• If I Were King of the Forest
    If I Were King Of The Forest
    "If I Were King of the Forest" is a song from the 1939 film The Wizard of Oz, with music by Harold Arlen and lyrics by Yip Harburg.The comic number is sung by the Cowardly Lion during the scene at the Emerald City, when the Cowardly Lion, Dorothy , the Tin Man and the Scarecrow are waiting to...

     - Bert Lahr, Judy Garland, Ray Bolger, Jack Haley
  • The Jitterbug
    The Jitterbug
    "The Jitterbug" was a song sung by Judy Garland as Dorothy, together with the Scarecrow, Tinman and Lion, that was cut from the soundtrack of the 1939 film The Wizard of Oz. It was both a jazzy development of the plot and a nod to the then popular bobby-soxer dance craze...

     (cut from the film) - Judy Garland / Ray Bolger / Jack Haley / Bert Lahr
  • Over the Rainbow (Reprise) (cut from the film) - Judy Garland
  • Hail Hail The Witch Is Dead
    Ding Dong The Witch Is Dead
    "Ding-Dong! The Witch Is Dead" is the centrepiece of several individual songs in an extended set-piece performed by the Munchkins, Glinda and Dorothy Gale in the 1939 film The Wizard of Oz. It was composed by Harold Arlen, with the lyrics written by E.Y...

     / The Merry Old Land Of Oz (Reprise) (cut from the film; a brief moment from this can be seen in the 1949 re-release trailer for the film) - Head Winkie Guard (dubbed by Ken Darby
    Ken Darby
    Kenneth Lorin Darby was an American composer, vocal arranger, lyricist, and conductor. His film scores were recognized with three Academy Awards and one Grammy Award.- Personal life :...

    )/Citizens of the Emerald City


Instrumentals in the film:
  • In addition to the well-known vocals by Harburg and Arlen, nearly the entire film was underscored by arranger Herbert Stothart, using a mixture of instrumental-only leitmotif
    Leitmotif
    A leitmotif , sometimes written leit-motif, is a musical term , referring to a recurring theme, associated with a particular person, place, or idea. It is closely related to the musical idea of idée fixe...

    s composed for some of the characters; instrumental references to some of the vocals; and traditional and classical pieces. Much of the following information (which is by no means an exhaustive list) is taken from the Deluxe CD liner notes.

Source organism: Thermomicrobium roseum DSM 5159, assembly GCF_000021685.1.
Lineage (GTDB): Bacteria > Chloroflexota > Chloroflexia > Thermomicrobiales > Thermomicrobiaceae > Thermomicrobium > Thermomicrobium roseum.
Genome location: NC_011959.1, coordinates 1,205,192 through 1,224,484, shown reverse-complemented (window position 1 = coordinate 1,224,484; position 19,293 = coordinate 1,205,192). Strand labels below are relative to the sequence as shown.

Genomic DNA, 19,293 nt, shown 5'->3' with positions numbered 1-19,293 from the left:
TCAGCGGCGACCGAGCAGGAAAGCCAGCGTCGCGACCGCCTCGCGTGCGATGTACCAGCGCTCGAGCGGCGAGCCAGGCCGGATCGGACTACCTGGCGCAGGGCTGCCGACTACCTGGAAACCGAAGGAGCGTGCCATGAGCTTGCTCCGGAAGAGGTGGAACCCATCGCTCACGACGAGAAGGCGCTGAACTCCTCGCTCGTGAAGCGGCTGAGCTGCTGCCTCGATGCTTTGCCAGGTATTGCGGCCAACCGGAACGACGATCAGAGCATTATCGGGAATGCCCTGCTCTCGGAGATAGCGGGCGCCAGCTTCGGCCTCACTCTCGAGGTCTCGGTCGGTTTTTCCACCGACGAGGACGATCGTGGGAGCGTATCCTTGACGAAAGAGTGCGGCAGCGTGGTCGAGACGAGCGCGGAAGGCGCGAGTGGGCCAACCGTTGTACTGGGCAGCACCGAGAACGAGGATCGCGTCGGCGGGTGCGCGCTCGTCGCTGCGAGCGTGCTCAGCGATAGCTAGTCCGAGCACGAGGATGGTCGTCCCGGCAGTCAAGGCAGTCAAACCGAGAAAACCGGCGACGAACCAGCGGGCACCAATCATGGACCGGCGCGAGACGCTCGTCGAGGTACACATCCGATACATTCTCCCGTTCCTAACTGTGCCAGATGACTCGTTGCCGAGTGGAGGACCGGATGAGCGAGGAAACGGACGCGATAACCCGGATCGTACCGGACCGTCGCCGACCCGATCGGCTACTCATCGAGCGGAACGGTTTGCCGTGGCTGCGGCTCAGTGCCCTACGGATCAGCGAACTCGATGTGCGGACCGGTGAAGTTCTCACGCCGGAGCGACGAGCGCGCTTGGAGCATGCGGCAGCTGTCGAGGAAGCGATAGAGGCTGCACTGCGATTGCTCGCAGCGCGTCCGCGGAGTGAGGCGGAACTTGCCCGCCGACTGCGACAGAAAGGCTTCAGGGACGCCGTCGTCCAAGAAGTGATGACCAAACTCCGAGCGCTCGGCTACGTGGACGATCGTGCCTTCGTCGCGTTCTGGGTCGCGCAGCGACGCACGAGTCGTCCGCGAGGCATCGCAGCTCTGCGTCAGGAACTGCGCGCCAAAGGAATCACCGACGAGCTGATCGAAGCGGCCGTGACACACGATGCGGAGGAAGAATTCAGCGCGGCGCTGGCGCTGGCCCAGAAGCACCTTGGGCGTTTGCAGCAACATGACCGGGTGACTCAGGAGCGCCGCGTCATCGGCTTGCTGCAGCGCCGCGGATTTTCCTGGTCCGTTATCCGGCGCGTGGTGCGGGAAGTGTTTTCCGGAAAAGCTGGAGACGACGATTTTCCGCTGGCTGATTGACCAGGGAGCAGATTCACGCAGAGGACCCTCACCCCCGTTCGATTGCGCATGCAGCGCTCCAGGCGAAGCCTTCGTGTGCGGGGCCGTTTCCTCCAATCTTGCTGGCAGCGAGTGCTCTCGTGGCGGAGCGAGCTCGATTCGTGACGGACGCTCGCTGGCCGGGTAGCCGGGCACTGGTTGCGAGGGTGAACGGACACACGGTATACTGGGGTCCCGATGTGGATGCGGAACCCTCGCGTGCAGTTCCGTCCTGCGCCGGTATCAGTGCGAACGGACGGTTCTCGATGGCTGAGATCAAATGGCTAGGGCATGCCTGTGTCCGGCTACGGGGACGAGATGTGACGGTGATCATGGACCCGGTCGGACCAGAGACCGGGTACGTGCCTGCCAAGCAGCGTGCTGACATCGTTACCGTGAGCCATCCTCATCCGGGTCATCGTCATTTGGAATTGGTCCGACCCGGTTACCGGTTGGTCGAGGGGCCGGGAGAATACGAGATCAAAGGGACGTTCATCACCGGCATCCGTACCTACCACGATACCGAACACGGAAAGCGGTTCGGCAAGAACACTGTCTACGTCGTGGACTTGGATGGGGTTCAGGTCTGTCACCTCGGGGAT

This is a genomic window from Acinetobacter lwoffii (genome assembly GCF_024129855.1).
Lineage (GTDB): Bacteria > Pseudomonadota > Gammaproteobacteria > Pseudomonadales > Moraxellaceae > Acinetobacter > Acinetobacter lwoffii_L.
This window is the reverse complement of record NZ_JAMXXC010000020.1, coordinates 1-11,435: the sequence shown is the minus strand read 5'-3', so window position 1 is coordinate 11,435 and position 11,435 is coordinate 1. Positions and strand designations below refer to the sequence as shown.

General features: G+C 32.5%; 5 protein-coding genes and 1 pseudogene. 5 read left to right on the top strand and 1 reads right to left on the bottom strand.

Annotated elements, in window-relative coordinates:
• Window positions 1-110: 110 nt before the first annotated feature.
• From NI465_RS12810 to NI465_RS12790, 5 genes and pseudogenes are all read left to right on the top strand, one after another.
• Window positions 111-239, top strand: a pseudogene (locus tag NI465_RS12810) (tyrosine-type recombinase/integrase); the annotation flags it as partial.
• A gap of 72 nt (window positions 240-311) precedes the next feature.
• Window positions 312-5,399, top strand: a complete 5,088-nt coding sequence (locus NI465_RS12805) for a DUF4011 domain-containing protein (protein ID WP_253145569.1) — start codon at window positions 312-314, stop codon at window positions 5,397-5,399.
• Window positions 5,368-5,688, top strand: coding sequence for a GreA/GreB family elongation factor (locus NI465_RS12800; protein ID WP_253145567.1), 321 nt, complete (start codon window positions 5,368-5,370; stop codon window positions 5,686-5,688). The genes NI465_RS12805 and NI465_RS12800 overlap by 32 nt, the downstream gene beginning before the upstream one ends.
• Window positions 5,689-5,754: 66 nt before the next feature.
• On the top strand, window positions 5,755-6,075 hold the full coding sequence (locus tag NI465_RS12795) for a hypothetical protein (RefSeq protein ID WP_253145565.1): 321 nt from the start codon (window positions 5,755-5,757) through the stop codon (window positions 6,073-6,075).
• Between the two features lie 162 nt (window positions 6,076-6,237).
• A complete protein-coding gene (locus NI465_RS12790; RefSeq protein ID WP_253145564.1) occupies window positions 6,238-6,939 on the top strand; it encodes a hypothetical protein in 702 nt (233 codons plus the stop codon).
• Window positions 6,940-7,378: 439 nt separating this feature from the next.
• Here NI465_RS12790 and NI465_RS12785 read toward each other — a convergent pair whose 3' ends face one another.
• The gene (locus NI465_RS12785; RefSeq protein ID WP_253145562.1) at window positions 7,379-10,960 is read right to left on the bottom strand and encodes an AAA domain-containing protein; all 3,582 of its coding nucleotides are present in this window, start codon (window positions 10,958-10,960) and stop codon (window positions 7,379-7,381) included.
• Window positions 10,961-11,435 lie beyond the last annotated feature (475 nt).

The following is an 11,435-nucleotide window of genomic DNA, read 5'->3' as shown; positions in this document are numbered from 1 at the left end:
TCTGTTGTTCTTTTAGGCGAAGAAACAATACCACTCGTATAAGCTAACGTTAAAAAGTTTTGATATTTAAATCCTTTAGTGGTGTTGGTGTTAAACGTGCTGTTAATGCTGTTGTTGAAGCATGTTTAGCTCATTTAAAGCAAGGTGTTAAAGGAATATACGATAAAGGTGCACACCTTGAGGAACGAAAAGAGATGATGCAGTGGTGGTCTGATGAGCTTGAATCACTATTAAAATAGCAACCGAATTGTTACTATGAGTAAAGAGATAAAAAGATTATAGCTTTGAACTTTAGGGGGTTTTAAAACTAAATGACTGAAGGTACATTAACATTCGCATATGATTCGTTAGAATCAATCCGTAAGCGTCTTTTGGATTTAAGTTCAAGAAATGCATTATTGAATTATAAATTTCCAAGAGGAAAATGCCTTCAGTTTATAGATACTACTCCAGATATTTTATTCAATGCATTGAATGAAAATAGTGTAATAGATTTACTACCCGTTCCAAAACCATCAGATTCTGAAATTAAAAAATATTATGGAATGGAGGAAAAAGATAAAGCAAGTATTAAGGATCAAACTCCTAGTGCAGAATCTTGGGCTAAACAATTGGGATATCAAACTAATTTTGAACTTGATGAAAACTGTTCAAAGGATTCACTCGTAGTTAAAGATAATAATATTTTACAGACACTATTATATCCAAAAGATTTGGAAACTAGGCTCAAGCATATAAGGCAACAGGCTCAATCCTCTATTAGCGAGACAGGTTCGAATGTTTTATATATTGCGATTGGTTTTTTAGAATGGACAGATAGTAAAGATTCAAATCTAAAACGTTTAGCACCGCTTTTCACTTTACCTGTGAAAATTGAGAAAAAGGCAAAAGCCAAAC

Composed for the film:
  • Opening credits medley: Glinda's theme, dynamic full-orchestra version, played over the MGM Leo the Lion
    Leo the Lion (MGM)
    Leo the Lion is the mascot for the Hollywood film studio Metro-Goldwyn-Mayer and one of its predecessors, Goldwyn Pictures, featured in the studio's production logo, which was created by the Paramount Studios art director Lionel S. Reiss....

     logo; followed by segments of "Ding, Dong, the Witch is Dead" played slowly and majestically, so that the song is almost unrecognizable; they lead into "Over the Rainbow", then we hear "It Really Was No Miracle", "Come Out, Come Out, Wherever You Are" and "It Really Was No Miracle" again, followed by original music while the film's foreword
    Foreword
    A foreword is a piece of writing sometimes placed at the beginning of a book or other piece of literature. Written by someone other than the primary author of the work, it often tells of some interaction between the writer of the foreword and the book's primary author or the story the book tells...

     appears on the screen.
  • Miss Gulch's / Witch's theme - repeated every time Miss Gulch or the witch appears. This repeated seven-note motif is actually a "crippled" variation (inverted and compressed in range) of the musical figure for "We're off to see the Wizard".
  • Orientale theme - for Professor Marvel and for The Wizard
  • Glinda's theme - 6-note pattern repeated several times rapidly each time Glinda arrives or leaves in her bubble: G, D, E, B-flat, G, C-sharp.
  • Closing credits medley: Glinda's theme (full orchestra) / Over the Rainbow


Music not composed specifically for the film:
  • "The Happy Farmer", i.e. Fröhlicher Landmann, von der Arbeit zurückkehrend, "The Happy Farmer Returning from Work" from Schumann's
    Robert Schumann
    Robert Schumann, sometimes known as Robert Alexander Schumann, was a German composer, aesthete and influential music critic. He is regarded as one of the greatest and most representative composers of the Romantic era....